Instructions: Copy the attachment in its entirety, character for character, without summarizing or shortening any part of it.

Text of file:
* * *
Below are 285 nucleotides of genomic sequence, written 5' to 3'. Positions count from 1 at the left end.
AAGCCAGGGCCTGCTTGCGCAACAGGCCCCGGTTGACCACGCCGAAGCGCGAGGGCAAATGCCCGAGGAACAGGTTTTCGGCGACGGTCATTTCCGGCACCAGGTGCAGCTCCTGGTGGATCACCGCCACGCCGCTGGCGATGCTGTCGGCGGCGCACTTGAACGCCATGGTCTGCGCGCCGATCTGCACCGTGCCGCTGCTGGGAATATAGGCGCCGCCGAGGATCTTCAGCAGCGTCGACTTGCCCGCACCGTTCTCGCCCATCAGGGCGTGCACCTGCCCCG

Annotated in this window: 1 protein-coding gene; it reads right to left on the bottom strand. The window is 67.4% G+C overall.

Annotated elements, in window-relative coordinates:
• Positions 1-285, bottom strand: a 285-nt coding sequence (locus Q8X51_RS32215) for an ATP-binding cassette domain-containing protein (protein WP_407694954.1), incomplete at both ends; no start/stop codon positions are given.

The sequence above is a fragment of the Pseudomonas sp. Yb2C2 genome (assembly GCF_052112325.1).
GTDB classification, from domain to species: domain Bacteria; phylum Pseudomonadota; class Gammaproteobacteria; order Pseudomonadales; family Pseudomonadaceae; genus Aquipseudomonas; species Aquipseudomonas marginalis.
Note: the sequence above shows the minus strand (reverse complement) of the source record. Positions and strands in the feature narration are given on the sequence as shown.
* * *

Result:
Below are 285 nucleotides of genomic sequence, written 5' to 3'. Positions count from 1 at the left end.
AAGCCAGGGCCTGCTTGCGCAACAGGCCCCGGTTGACCACGCCGAAGCGCGAGGGCAAATGCCCGAGGAACAGGTTTTCGGCGACGGTCATTTCCGGCACCAGGTGCAGCTCCTGGTGGATCACCGCCACGCCGCTGGCGATGCTGTCGGCGGCGCACTTGAACGCCATGGTCTGCGCGCCGATCTGCACCGTGCCGCTGCTGGGAATATAGGCGCCGCCGAGGATCTTCAGCAGCGTCGACTTGCCCGCACCGTTCTCGCCCATCAGGGCGTGCACCTGCCCCG

Annotated in this window: 1 protein-coding gene; it reads right to left on the bottom strand. The window is 67.4% G+C overall.

Annotated elements, in window-relative coordinates:
• Positions 1-285, bottom strand: a 285-nt coding sequence (locus Q8X51_RS32215) for an ATP-binding cassette domain-containing protein (protein WP_407694954.1), incomplete at both ends; no start/stop codon positions are given.

The sequence above is a fragment of the Pseudomonas sp. Yb2C2 genome (assembly GCF_052112325.1).
GTDB classification, from domain to species: domain Bacteria; phylum Pseudomonadota; class Gammaproteobacteria; order Pseudomonadales; family Pseudomonadaceae; genus Aquipseudomonas; species Aquipseudomonas marginalis.
Note: the sequence above shows the minus strand (reverse complement) of the source record. Positions and strands in the feature narration are given on the sequence as shown.